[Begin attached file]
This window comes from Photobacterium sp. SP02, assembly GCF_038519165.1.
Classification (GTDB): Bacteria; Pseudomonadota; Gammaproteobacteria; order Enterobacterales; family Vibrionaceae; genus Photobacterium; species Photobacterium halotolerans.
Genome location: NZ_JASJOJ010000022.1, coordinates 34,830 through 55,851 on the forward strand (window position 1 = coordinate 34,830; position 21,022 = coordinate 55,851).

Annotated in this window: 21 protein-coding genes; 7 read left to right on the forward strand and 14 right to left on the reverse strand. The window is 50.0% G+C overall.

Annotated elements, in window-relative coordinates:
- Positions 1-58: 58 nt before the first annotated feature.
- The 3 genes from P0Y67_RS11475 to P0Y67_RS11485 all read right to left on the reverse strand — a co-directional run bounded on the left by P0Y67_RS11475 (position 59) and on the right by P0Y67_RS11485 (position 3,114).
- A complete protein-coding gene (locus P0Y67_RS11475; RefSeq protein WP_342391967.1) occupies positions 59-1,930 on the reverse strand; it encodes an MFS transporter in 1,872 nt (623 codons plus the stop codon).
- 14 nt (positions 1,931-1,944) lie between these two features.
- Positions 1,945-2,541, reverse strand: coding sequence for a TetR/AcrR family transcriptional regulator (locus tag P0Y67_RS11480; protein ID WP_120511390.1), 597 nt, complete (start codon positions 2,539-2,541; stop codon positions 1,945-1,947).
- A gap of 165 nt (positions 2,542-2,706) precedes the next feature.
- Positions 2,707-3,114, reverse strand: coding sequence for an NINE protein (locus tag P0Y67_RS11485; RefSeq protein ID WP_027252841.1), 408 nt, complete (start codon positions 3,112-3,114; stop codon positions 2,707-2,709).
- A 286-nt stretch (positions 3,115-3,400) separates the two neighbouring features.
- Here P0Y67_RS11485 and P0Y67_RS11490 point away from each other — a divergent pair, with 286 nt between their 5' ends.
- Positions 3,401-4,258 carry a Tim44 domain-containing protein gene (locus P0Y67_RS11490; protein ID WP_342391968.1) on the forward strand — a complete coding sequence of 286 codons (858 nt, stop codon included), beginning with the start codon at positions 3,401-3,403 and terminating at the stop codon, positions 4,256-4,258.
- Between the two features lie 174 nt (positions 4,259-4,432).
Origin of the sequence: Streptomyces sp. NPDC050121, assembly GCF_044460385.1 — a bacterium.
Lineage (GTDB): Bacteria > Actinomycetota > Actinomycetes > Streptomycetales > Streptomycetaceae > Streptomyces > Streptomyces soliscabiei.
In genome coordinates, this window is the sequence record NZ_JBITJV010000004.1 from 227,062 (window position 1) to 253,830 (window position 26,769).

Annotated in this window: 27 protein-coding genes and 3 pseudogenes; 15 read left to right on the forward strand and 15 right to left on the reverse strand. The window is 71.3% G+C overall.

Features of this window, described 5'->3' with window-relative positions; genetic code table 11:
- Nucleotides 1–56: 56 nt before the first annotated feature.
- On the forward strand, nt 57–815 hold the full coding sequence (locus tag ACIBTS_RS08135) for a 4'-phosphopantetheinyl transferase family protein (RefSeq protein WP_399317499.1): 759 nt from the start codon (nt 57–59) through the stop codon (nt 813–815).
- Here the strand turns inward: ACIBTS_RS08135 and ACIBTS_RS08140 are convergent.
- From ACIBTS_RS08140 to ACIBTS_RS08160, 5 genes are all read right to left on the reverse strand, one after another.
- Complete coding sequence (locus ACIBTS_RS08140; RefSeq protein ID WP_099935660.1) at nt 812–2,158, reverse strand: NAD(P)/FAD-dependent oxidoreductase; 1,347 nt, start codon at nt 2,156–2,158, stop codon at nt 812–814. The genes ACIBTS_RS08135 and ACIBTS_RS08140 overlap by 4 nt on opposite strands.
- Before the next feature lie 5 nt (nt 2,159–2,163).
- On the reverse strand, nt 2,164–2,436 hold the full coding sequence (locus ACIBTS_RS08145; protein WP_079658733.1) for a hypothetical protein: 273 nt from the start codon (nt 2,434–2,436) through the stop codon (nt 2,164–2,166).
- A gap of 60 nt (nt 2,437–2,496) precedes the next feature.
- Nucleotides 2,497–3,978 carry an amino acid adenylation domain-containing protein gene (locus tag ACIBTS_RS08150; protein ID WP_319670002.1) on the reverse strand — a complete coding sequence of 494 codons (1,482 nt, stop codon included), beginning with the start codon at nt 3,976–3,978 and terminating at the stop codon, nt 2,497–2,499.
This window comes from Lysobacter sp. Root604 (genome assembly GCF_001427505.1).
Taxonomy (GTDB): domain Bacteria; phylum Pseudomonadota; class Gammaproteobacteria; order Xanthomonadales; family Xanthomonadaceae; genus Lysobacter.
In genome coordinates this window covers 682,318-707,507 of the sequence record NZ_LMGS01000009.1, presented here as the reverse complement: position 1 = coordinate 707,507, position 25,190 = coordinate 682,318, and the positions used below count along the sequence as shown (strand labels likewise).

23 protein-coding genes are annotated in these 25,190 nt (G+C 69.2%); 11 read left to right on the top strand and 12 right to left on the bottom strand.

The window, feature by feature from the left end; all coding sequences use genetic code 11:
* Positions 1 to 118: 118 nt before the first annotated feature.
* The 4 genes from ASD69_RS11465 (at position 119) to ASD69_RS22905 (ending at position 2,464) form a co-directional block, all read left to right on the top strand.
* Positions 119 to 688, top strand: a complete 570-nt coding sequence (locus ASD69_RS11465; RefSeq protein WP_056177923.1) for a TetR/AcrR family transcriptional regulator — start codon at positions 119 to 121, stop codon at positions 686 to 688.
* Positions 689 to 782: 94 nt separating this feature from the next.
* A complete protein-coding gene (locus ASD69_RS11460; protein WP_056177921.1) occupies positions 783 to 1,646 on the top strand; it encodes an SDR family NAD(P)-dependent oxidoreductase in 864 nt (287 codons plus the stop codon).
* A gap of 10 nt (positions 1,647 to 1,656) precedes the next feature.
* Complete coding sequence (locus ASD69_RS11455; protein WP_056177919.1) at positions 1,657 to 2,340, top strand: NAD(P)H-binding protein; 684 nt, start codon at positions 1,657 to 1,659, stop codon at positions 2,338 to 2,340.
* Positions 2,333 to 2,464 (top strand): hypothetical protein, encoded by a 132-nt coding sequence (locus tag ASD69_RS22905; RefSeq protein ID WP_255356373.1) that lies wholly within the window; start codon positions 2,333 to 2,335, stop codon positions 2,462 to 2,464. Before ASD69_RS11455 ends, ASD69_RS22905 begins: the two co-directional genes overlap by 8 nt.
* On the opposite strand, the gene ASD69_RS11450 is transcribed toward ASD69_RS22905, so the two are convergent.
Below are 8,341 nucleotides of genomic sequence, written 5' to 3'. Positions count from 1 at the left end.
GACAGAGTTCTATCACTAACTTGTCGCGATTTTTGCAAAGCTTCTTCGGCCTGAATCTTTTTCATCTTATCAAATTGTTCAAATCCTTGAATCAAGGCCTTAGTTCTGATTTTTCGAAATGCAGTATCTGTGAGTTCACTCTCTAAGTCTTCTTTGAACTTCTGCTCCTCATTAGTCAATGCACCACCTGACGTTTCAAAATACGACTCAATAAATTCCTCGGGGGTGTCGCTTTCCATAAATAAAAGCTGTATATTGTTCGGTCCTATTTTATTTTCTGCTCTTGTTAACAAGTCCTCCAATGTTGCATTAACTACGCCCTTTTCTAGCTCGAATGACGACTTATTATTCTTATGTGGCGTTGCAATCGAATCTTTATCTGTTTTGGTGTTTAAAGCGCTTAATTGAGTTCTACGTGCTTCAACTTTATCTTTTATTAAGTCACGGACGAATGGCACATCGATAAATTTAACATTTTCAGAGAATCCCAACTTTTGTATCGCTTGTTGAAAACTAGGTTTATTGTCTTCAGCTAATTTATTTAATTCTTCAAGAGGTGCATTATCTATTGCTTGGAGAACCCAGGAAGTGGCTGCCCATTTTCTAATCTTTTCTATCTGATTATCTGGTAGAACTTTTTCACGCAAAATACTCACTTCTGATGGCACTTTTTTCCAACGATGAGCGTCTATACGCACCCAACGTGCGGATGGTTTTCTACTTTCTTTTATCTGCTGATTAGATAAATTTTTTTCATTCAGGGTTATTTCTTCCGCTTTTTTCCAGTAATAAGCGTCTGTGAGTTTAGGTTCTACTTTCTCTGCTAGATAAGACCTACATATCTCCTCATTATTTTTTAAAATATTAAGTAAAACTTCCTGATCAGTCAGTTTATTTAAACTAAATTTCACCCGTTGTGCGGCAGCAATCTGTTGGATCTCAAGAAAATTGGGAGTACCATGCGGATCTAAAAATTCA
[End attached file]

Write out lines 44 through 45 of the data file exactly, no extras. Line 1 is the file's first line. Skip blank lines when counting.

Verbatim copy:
* On the opposite strand, the gene ASD69_RS11450 is transcribed toward ASD69_RS22905, so the two are convergent.
Below are 8,341 nucleotides of genomic sequence, written 5' to 3'. Positions count from 1 at the left end.